Evidently, designer Steve Perrin felt Superworld was too similar to Champions.  Of course, any superhero role-playing game using point allocation is going to be similar to Champions, but how much is too similar?  Well, both Chaosium-produced adventures were compatible with Champions and the Superworld Companion featured rules suitable for both games as well as a conversion process between the two.  Not only were the systems similar in execution, but Superworld supplements were also marketed as Champions supplements.  Ultimately, Superworld was an attempt by Perrin to adapt a fantasy role-playing game system to a superhero system but Champions was designed as a superhero system first and foremost.  While Superworld was a good game, it trod the trail blazed by Champions.  Are you going to play with the cool kid or the cool kid's little brother?  One wonders what Perrin would have designed if he had not been familiar with Champions

In Champions, a player builds a character based on a concept.  Although Superworld encouraged “superhero design from concept rather than haphazard allocation of hero points,” the described method of character generation relied upon randomly determined characteristic scores.  In Worlds of Wonder, players rolled 3d6 for each Superworld characteristic (adding 3 when the result was less than 11).  In 'regular' Superworld, players rolled 2d6+6 for each characteristic (optionally rerolling the lowest characteristic until the combined characteristic scores equal at least 91).  In either Superworld, each character was allowed a number of 'hero points' equal to the total of that character's rolled characteristics.  So, a character with high characteristics obtained a larger number of hero points than a character with relatively low characteristics; poor rolling hurt two ways.  Hero points could be used to purchase super powers, increase skills, and improve characteristic scores.  With the fourth edition of Basic RolePlaying, characters can be generated exclusively with point allocation, but now they are called 'character points' and not 'hero points'.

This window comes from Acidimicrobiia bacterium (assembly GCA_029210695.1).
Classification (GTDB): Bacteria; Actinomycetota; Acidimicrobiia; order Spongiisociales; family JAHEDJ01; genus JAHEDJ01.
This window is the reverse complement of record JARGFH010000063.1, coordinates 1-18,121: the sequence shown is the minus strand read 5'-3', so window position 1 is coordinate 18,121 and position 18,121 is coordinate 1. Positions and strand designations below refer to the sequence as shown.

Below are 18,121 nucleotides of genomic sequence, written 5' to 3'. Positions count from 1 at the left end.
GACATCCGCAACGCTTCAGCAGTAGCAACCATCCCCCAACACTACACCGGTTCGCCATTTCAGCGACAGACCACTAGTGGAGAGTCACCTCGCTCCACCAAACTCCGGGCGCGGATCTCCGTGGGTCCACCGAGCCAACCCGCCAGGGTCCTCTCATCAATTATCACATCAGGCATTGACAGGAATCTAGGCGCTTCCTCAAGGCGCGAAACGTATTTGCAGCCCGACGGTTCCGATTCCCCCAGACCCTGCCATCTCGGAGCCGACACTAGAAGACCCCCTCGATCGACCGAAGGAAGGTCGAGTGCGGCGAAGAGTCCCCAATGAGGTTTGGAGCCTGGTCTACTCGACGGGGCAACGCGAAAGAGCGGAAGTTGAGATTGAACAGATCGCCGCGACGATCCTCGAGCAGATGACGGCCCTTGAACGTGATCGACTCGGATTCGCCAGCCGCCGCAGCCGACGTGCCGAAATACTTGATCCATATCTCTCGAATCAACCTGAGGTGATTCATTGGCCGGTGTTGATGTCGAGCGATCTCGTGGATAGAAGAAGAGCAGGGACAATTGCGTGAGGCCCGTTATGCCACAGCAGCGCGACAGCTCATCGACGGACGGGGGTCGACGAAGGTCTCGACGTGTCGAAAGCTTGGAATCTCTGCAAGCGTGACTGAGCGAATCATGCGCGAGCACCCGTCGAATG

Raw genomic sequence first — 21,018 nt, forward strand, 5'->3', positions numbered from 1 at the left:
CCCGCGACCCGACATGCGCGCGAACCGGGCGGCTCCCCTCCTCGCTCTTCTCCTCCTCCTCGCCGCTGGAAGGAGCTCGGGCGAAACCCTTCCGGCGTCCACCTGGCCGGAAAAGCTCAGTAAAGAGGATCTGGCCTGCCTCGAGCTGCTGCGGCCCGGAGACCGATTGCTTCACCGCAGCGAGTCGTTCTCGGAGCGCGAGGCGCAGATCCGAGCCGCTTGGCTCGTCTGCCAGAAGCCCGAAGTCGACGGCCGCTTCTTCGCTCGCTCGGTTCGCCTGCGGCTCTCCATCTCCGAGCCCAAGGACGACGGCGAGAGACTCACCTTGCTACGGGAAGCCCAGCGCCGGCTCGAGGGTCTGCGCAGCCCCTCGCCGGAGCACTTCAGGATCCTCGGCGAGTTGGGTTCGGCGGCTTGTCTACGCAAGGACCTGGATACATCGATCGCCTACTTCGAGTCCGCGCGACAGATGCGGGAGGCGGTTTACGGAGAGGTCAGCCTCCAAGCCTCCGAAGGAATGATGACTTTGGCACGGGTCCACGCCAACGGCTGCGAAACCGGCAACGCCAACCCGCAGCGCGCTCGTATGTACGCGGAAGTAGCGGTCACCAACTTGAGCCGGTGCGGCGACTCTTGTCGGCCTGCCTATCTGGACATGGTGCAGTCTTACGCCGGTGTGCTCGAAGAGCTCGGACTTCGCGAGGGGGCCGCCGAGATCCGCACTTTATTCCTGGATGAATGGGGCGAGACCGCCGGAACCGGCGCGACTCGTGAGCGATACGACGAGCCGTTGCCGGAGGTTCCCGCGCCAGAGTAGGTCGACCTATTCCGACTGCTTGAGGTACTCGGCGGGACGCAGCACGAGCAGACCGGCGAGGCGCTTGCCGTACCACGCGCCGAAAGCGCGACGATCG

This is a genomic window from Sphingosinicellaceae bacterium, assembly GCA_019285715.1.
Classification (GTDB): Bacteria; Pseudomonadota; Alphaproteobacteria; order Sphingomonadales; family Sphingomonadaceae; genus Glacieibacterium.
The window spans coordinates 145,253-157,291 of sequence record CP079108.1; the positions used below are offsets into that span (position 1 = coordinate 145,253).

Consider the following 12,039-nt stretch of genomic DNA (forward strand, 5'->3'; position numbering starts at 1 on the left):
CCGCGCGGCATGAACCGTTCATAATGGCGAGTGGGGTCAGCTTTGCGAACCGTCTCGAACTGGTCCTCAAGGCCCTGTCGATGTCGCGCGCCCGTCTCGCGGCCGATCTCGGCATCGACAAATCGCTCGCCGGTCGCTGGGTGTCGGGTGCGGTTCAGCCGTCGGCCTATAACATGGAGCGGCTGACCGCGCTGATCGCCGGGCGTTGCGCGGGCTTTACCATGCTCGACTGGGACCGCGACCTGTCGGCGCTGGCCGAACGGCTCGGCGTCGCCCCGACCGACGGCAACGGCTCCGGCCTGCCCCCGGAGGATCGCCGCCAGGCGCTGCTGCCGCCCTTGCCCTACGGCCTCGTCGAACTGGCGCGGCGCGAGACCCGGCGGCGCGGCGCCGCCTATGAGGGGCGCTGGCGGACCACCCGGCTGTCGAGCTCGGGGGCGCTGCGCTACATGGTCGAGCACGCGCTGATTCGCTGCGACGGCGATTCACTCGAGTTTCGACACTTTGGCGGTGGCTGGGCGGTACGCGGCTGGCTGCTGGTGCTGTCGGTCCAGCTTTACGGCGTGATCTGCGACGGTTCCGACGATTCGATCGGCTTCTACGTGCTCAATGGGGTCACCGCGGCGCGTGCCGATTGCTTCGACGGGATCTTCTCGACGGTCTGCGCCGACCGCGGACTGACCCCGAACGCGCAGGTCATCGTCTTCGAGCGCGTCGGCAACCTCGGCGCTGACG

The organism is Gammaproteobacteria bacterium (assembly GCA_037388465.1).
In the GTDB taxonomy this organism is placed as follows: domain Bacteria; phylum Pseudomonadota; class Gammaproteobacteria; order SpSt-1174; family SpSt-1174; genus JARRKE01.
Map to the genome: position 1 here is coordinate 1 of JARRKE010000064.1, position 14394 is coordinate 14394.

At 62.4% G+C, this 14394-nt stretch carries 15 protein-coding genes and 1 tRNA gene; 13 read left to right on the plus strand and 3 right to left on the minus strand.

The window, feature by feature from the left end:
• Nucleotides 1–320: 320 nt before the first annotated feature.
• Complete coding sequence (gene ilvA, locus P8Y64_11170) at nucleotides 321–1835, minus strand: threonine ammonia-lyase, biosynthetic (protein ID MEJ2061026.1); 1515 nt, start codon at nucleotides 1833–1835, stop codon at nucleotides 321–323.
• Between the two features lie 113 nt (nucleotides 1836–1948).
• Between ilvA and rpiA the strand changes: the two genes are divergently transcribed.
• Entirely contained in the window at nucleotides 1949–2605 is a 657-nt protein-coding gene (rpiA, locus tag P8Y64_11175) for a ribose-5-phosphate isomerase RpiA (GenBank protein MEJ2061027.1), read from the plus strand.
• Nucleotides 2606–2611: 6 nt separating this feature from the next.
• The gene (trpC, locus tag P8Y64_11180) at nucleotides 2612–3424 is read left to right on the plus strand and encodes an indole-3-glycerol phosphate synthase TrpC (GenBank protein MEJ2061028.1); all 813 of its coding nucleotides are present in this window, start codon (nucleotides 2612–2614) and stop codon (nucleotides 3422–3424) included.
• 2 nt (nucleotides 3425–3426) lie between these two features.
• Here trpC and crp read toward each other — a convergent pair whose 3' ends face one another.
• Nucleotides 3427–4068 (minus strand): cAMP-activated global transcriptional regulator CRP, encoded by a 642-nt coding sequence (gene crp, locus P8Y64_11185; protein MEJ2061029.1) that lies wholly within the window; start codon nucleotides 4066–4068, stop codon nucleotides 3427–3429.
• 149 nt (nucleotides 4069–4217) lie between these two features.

The 'costs' of characteristics have changed through the various iterations of Superworld (as detailed in the graphic below).  Intelligence and Power have always cost three hero/character points per point of characteristic; likewise, Constitution has been consistently available on a one-to-one basis.  In (2E) Superworld, one hero/character point could be used to add 3 to Strength or Size.  Appearance (originally Charisma) declined in value over the years, once as expensive as Power and now purchased at a mere one-to-one rate.  Contrariwise, Dexterity increased in value.  Also, in (2E) Superworld, there were “purchase restrictions” imposed on the amount by which characteristics could be increased.  For instance, Intelligence could not be increased by more than one-third of the original, rolled score.

While Champions has the characteristics of Physical Defence and Energy Defence, the Worlds of Wonder version of Superworld offered three forms of 'Armor':  Kinetic (“Blows, falls, sonic attacks, heat, and cold attacks”), Electromagnetic (“All magnetism and electrical attacks, such as lightning”), and Radiation (“Light, hard radiation, and gravity attacks”).  In the second edition of Superworld, 'Electromagnetic' became 'Electric' (“...the interaction of electrons and describes lightning bolts and bio-electric energy”) and the definitions changed for 'Kinetic' (“...anything from the impact of a fist to the vibrations of a sonic blast.” ) and 'Radiation' (“...the atomic-level disruption caused by electromagnetic waves, Radiant heat, X-rays, and lasers...”).  In fourth edition Basic RolePlaying, separate 'Armor' is required for each of eleven types of energy:  Cold, Darkness, Electric, Gravity, Heat, Kinetic, Light, Magnetic, Radiation, Sound, and Wind.

Aside from super powers, BRP-4E describes four other 'classes' of powers:  Magic, Mutations, Psychic Abilities, and Sorcery.  Some former 'super powers' are now considered to be 'psychic abilities' and are acquired in a different fashion.  As a result, there are only thirty-three 'super powers' in Basic RolePlaying (which is slightly more than the number of powers in Worlds of Wonder Superworld).